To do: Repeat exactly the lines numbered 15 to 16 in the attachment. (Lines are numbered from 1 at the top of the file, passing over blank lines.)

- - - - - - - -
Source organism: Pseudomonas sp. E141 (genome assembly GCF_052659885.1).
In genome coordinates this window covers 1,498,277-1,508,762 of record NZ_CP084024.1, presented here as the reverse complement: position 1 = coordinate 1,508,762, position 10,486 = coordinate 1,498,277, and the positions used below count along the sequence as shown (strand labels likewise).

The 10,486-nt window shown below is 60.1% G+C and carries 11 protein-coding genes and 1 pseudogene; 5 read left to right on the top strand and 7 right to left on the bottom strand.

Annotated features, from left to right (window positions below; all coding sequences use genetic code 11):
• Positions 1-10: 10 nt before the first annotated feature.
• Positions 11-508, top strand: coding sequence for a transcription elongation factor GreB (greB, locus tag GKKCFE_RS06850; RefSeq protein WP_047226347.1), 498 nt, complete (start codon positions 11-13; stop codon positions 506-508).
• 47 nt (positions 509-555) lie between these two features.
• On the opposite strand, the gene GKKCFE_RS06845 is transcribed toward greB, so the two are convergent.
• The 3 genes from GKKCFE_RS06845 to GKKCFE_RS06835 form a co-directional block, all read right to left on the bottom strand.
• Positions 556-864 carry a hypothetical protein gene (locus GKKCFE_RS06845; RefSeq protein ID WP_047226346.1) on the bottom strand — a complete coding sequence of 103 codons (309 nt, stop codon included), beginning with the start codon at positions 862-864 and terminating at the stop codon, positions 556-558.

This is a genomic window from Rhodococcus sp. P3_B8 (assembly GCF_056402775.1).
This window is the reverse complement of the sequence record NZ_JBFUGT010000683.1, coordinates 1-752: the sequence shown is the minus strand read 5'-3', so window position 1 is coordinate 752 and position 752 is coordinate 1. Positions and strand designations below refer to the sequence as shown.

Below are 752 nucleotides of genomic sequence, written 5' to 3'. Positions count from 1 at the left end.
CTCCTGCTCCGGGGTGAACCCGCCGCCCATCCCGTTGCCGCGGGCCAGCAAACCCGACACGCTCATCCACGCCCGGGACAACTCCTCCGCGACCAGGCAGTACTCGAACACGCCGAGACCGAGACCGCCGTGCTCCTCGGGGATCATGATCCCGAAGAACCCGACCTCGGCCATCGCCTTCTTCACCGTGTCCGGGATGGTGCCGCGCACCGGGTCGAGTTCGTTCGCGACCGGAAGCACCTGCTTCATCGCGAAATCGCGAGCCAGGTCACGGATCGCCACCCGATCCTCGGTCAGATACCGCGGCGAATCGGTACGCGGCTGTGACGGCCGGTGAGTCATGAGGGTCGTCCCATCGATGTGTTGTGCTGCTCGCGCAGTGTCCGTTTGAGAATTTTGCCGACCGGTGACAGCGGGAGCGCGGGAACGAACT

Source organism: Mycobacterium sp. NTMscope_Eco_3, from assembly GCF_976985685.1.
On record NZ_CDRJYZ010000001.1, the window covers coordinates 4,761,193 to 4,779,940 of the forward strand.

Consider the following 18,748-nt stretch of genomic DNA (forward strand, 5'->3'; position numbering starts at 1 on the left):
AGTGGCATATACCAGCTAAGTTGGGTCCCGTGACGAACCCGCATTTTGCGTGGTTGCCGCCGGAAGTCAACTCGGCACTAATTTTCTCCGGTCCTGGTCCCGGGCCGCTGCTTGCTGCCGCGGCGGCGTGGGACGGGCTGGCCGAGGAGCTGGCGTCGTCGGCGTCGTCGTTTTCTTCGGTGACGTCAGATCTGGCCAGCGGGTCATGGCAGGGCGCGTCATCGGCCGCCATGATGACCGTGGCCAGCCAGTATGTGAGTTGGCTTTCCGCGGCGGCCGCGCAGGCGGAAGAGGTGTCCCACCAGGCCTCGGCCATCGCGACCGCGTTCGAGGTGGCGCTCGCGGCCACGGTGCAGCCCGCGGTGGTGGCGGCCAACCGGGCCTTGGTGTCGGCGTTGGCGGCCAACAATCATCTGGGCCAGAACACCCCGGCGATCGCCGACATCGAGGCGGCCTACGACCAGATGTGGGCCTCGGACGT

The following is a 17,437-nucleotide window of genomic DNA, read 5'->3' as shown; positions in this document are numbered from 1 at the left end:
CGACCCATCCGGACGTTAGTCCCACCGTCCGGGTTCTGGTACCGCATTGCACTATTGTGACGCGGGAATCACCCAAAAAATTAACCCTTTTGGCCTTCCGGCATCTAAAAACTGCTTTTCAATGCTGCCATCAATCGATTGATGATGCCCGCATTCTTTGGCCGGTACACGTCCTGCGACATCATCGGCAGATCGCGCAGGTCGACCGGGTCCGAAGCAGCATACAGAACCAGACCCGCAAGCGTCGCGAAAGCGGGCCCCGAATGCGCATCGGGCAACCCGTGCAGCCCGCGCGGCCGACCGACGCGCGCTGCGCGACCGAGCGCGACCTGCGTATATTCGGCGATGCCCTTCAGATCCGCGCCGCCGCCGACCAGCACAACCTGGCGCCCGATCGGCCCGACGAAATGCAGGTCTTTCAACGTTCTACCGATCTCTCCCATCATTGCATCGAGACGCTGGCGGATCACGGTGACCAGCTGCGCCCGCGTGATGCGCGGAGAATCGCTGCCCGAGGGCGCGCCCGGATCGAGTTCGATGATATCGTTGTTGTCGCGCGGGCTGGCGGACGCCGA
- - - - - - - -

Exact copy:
Source organism: Mycobacterium sp. NTMscope_Eco_3, from assembly GCF_976985685.1.
On record NZ_CDRJYZ010000001.1, the window covers coordinates 4,761,193 to 4,779,940 of the forward strand.